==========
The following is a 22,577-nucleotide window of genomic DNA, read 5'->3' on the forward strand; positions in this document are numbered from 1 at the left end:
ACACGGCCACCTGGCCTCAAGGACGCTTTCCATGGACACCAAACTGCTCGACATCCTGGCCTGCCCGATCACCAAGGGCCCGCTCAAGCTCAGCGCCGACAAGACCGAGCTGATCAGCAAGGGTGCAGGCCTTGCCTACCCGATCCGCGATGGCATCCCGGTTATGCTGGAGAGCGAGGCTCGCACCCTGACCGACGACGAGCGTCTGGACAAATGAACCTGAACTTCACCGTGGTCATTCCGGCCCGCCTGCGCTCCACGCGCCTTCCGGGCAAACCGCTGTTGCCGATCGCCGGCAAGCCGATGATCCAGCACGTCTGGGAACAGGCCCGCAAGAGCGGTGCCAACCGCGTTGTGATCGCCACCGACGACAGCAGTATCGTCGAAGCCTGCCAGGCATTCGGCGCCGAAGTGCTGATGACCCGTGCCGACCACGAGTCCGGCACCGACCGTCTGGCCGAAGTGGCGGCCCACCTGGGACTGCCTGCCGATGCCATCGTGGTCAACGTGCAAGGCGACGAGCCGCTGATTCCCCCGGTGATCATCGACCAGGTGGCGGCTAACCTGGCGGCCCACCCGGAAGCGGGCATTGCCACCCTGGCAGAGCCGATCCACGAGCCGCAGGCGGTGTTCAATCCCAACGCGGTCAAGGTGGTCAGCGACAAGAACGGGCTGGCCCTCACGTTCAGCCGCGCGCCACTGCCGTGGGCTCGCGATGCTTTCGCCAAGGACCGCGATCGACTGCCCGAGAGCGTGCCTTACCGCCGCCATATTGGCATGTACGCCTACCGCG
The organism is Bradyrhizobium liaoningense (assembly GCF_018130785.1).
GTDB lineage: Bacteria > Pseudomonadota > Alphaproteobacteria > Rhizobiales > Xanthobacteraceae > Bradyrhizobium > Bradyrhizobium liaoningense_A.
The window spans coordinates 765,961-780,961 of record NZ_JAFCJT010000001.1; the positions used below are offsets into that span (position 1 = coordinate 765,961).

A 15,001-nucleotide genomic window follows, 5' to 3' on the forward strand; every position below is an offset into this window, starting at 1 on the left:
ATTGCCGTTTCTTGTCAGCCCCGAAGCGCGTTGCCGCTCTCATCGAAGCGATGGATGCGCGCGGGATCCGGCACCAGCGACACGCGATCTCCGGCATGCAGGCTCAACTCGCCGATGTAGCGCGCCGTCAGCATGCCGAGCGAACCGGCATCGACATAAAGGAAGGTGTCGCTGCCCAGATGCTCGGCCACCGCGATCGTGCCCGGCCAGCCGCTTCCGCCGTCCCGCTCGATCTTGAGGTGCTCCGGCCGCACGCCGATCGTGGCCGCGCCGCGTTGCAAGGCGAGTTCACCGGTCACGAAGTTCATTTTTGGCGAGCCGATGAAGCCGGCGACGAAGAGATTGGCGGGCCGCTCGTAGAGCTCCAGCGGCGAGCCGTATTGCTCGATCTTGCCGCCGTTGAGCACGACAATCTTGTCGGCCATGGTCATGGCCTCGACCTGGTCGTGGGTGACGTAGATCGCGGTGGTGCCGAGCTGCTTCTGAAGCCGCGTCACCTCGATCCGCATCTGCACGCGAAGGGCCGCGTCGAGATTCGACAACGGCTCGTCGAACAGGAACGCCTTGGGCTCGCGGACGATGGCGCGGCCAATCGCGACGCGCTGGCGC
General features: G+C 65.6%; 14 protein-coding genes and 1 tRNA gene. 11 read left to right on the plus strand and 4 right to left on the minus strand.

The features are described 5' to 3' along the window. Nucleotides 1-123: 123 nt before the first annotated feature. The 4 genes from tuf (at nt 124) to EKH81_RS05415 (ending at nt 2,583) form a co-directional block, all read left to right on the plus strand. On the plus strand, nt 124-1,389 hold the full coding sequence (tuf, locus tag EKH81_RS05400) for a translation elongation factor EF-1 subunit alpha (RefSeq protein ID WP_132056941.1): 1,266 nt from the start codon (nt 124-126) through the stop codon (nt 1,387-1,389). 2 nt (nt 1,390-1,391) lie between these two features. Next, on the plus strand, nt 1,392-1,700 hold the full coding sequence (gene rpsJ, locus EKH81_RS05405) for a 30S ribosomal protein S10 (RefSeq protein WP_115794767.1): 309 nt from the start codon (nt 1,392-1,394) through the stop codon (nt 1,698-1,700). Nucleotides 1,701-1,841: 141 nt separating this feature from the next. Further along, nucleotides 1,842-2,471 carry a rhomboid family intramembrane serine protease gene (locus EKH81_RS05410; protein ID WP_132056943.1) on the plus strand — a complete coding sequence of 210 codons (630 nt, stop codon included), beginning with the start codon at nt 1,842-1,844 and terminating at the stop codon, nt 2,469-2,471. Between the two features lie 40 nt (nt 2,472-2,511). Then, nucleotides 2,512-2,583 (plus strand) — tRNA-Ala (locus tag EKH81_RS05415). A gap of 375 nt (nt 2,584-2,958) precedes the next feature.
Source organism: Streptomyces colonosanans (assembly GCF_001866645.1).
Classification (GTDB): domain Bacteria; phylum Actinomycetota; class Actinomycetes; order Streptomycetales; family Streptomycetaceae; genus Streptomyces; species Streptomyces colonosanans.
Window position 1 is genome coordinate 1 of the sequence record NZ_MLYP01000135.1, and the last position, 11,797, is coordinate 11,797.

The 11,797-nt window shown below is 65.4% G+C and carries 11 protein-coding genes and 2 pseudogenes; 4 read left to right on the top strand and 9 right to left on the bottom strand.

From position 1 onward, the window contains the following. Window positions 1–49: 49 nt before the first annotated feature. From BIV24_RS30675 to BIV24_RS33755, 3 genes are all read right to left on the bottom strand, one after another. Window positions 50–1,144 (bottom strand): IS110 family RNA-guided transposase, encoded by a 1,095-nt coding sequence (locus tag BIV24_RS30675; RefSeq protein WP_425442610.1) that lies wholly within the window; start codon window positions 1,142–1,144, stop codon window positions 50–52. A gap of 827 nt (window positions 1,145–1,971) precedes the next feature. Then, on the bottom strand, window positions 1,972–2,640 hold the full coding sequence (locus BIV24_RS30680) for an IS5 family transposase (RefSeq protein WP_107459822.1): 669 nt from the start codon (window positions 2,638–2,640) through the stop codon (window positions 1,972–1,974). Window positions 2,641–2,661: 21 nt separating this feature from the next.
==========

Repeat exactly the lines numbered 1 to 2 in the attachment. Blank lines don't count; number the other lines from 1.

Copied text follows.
The following is a 22,577-nucleotide window of genomic DNA, read 5'->3' on the forward strand; positions in this document are numbered from 1 at the left end:
ACACGGCCACCTGGCCTCAAGGACGCTTTCCATGGACACCAAACTGCTCGACATCCTGGCCTGCCCGATCACCAAGGGCCCGCTCAAGCTCAGCGCCGACAAGACCGAGCTGATCAGCAAGGGTGCAGGCCTTGCCTACCCGATCCGCGATGGCATCCCGGTTATGCTGGAGAGCGAGGCTCGCACCCTGACCGACGACGAGCGTCTGGACAAATGAACCTGAACTTCACCGTGGTCATTCCGGCCCGCCTGCGCTCCACGCGCCTTCCGGGCAAACCGCTGTTGCCGATCGCCGGCAAGCCGATGATCCAGCACGTCTGGGAACAGGCCCGCAAGAGCGGTGCCAACCGCGTTGTGATCGCCACCGACGACAGCAGTATCGTCGAAGCCTGCCAGGCATTCGGCGCCGAAGTGCTGATGACCCGTGCCGACCACGAGTCCGGCACCGACCGTCTGGCCGAAGTGGCGGCCCACCTGGGACTGCCTGCCGATGCCATCGTGGTCAACGTGCAAGGCGACGAGCCGCTGATTCCCCCGGTGATCATCGACCAGGTGGCGGCTAACCTGGCGGCCCACCCGGAAGCGGGCATTGCCACCCTGGCAGAGCCGATCCACGAGCCGCAGGCGGTGTTCAATCCCAACGCGGTCAAGGTGGTCAGCGACAAGAACGGGCTGGCCCTCACGTTCAGCCGCGCGCCACTGCCGTGGGCTCGCGATGCTTTCGCCAAGGACCGCGATCGACTGCCCGAGAGCGTGCCTTACCGCCGCCATATTGGCATGTACGCCTACCGCG